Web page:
Foxtrot: Maoz’s Emotionally Devastating Tale of Loss and Grief

Foxtrot is a highlight of the 2017 Toronto Film Fest.

Israeli director Samuel Maoz, who had won the Golden Lion Award of the 2009 Venice Film Fest for his stunning war film, Lebanon, likes to take his time between movies. But it’s almost tempting to say that it was worth waiting as Foxtrot is just as inventive and bold as Lebanon, albeit in different ways, and thematically even more encompassing than the previous winning feature.

World-premiering at the 2017 Venice Film Fest (in competition), Foxtrot is bound for Toronto next week and should play in other fall-winter festivals. Admittedly, it’s tough movie to watch, but an entrepreneurial distributor should release it theatrically (as Sony Classic did with Lebanon).

On the surface, Foxtrot is yet another movie about loss–the unbearable grief of parents bereaving the death of their soldier-son while on duty.  But Maoz is such a bright and ambitious writer-director that it’s the film’s broader socio-cultural contexts and rich subtexts in which the tale is placed that make Foxtrot so devastating and impactful.

The film is roughly divided into three parts, each marked by a distinctive style and tone. The first part is intense in capturing the fears of one family, standing in for any family whose sons (and recently daughters) are mobilized into the military. Soldiers arrive at the Feldmans house to inform them that their son has been killed in action.

Reactions differ radically. The mother, Dafna (Sarah Adler), faints, forcing the soldiers to give her a tranquilizer. Meanwhile, the father Michael (Lior Ashkenazi) is so stunned that he can barely talk; as if to punish himself, he goes to the bathroom splashes hot water on his face.  In not time, Michael’s older brother Avigdor arrives to take over the crisis, while a religious officer describes the formal procedures of the funeral.

Part two, which is shot in hyper-realistic style, focuses on the son, Jonathan (Yonatan Shiray), on guard duty with his mates at the northern border, where seemingly nothing happens—it’s just sit and wait. At night, to alleviate his boredom, Jonathan listens to the music of Renzo Cesana’s “Walk the Lonesome Night.”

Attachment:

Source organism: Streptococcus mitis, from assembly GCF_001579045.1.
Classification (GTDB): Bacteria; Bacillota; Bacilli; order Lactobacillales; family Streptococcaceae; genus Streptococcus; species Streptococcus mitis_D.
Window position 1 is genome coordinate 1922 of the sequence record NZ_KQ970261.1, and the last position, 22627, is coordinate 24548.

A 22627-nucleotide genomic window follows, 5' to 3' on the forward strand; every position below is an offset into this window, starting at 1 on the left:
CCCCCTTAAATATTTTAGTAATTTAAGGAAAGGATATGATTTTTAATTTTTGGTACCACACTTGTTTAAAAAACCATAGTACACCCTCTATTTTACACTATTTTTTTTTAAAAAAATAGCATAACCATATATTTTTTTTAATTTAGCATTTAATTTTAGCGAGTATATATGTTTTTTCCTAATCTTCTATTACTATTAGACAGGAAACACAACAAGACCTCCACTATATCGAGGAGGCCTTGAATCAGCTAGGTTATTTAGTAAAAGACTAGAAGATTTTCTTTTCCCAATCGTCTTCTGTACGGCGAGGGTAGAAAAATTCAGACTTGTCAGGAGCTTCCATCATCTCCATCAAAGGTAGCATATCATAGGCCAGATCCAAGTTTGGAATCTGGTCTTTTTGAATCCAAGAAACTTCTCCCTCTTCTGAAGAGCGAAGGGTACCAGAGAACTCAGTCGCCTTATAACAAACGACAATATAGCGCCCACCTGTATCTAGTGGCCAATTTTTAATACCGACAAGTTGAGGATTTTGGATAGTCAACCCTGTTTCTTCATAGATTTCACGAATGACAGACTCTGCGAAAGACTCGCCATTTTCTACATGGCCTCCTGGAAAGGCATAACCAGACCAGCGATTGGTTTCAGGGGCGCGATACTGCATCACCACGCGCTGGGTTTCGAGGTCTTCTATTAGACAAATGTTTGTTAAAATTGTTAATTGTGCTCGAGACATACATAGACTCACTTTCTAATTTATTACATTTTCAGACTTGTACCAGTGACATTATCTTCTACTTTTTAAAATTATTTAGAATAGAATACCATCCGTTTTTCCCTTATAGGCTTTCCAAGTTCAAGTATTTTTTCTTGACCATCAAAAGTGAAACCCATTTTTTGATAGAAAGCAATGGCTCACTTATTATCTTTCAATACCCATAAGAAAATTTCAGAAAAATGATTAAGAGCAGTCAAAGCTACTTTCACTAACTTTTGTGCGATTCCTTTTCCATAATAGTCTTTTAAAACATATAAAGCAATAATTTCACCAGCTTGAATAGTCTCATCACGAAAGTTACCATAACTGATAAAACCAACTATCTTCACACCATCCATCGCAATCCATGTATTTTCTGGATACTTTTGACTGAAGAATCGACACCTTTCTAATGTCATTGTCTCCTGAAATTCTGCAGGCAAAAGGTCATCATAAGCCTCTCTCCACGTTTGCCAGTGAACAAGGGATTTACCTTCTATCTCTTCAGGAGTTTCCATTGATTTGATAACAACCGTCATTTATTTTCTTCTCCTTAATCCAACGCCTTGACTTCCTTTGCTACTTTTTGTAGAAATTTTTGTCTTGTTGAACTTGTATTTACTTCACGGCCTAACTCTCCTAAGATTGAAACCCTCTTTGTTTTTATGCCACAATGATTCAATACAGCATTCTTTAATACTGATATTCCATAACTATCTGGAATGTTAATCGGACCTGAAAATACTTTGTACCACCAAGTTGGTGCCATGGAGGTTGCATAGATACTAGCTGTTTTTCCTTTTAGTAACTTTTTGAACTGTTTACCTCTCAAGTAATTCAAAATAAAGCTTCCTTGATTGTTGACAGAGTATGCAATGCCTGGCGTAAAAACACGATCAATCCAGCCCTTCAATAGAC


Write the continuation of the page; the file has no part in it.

When the sudden attack occurs, which results in fatalities, we inevitably think of its futility and of the young age of the killed soldiers, who have barely experienced any life beyond high school. They are still teenagers on the verge of becoming men.

The third panel of the film depicts the efforts of the family members to deal with their grief.  Maoz is perceptive enough to understand the changing moods of the mourning process, the momentary ups (tension release) and longer lasting downs, when deep depression sinks in.  He shows how, at times, loss tears people apart, rather than unite them, as common sense would dictate.

Adding subtext to the what is already a relentlessly wrenching tale is the presence of Michael’s mother (Karin Ugowski) and Jonathan’s grandmother, who is one of few survivors of Auschwitz camp-survivor.  An inevitably historical link is suggested between the horrible past (which Michael, like many other younger Israelis, is unable to comprehend) and the present, in which the Israeli military is perceived by some as the real oppressor.

Though a “message” film about the futility of war and its senseless brutality, Foxtrot is not an agit-prop that bears its ideology or politics on its sleeves. And knowing Maoz, it’s intentional that the film’s coda is not entirely clear or obvious. The ambiguity is almost necessary, leaving room for various interpretations, depending on the viewers’ positions in the vast, divisive political spectrum that has marked each country in the turbulent Middle East, including the relatively new state of Israel.